The BT-50 single-cab and extended cab-chassis variants are available only in one work-focused XT model grade. 2x4 models come standard with a six-speed automatic transmission while 4x4 models offer a choice of either auto or six-speed manual transmission.
Our test vehicle is an XT Freestyle Cab 4x4 finished in Red Volcano Mica with a manufacturer’s list price of $47,550 in cab-chassis form. When fitted with a Mazda Genuine Accessories standard aluminium tray as seen here ($2300), the list price increases to $49,850 plus on-roads.
Although XT is the base model it comes standard with upmarket features like 17-inch alloy wheels with 255/65 R17 tyres and a full-size steel spare, auto LED headlights with halogen DRLs, body coloured door handles, rear bumper and exterior mirrors plus a reversing camera, which is not commonly offered as standard issue on tray-tops.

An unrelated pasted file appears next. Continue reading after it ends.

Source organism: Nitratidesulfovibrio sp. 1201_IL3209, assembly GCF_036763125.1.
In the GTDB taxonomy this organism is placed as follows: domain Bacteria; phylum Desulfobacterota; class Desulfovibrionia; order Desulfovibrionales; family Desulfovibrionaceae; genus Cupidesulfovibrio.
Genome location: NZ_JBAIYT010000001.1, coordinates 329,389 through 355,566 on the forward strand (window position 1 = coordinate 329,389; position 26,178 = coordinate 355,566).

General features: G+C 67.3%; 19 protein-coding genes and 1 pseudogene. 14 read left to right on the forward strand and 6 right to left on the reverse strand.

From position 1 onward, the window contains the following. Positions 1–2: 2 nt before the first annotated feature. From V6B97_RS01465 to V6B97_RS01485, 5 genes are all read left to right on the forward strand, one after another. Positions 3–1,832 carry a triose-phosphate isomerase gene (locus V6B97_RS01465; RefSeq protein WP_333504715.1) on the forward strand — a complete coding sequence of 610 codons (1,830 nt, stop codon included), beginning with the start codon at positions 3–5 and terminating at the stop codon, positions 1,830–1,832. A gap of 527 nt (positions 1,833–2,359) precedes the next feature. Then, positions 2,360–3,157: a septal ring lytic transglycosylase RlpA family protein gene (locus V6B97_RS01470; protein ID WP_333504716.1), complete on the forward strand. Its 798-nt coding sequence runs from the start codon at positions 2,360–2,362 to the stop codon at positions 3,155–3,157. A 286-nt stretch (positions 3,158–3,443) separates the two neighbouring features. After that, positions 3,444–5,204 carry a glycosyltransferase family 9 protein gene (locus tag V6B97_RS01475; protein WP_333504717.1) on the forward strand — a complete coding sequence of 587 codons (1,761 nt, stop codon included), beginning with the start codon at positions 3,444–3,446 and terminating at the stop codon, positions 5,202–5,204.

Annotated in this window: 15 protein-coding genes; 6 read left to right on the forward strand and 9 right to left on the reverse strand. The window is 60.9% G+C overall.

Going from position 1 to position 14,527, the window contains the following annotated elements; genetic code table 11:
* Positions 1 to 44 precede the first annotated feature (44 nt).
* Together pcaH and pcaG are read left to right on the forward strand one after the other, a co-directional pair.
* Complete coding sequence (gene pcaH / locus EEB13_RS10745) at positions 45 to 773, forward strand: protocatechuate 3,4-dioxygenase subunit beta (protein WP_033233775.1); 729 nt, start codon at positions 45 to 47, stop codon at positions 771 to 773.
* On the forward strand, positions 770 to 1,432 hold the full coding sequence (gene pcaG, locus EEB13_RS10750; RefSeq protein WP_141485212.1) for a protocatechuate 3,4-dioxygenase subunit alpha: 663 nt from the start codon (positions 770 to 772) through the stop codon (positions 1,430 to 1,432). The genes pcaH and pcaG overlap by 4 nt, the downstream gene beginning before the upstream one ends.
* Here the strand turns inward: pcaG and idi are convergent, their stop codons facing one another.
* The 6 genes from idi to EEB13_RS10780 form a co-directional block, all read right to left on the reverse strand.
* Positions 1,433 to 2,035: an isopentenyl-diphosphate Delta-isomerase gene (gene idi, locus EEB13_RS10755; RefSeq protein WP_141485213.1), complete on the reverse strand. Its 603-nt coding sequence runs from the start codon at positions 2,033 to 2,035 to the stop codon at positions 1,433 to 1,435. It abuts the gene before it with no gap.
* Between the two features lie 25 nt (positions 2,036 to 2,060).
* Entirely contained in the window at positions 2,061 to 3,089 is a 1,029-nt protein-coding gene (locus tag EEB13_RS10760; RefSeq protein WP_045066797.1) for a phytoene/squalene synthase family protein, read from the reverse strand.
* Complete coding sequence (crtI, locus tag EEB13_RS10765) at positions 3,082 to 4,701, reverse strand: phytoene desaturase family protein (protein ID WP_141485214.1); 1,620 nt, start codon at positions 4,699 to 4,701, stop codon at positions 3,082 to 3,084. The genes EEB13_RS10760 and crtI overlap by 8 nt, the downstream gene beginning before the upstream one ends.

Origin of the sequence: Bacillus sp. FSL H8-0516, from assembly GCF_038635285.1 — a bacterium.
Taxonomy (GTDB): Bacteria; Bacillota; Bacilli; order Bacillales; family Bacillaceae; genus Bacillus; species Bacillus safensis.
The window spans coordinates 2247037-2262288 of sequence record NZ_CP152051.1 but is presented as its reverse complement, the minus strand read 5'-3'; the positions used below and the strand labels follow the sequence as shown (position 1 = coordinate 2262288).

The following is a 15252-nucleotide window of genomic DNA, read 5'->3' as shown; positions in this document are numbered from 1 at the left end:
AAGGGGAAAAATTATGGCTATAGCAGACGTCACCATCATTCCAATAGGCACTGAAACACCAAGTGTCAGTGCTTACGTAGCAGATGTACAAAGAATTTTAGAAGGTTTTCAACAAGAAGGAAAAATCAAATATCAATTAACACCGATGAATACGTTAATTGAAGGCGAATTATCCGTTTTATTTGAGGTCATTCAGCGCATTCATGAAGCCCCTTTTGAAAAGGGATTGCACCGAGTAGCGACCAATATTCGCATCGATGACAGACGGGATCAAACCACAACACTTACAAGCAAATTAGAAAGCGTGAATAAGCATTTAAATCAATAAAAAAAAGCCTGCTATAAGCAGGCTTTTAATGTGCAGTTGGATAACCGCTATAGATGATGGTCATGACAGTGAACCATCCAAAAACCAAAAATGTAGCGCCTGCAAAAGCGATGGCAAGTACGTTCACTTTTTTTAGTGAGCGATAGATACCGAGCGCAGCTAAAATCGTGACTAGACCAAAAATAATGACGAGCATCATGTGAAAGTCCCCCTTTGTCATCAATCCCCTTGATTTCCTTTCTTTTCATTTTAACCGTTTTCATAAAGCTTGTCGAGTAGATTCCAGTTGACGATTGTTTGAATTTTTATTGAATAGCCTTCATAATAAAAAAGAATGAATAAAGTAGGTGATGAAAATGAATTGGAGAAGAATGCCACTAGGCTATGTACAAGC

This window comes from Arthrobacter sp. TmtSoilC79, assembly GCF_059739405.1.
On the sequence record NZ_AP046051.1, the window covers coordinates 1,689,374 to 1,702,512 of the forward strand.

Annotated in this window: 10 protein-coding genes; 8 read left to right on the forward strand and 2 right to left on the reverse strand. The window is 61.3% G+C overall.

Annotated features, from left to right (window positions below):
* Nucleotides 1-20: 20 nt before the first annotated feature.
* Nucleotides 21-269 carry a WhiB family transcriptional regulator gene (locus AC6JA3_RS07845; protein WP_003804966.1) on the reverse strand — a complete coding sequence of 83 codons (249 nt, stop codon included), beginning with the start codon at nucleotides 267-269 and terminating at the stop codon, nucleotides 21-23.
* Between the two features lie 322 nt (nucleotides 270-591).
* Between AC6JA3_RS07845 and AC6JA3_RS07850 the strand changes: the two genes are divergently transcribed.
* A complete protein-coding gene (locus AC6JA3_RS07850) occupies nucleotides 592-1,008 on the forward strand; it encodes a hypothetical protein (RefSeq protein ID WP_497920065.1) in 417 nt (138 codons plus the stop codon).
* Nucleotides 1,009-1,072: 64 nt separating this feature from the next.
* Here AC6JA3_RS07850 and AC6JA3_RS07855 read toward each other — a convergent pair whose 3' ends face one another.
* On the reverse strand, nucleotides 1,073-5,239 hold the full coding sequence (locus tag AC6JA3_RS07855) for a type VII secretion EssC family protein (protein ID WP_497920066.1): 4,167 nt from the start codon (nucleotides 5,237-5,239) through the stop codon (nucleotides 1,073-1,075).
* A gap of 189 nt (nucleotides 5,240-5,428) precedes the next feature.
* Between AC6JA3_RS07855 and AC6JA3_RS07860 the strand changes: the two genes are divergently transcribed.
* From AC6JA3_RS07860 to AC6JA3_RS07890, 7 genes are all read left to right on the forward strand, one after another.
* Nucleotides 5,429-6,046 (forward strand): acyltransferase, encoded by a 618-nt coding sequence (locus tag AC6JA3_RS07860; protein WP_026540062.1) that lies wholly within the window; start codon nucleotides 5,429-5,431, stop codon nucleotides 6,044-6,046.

Inside there’s black cloth upholstery, carpet, adaptive cruise control (automatic models only) and an infotainment system with steering wheel-mounted controls, 7.0-inch colour touchscreen, DAB+ digital radio and multiple connectivity including wireless/USB Apple CarPlay and Android Auto (USB only). This system is more user-friendly than previous BT-50 offerings but still not class-leading in terms of intuitive software.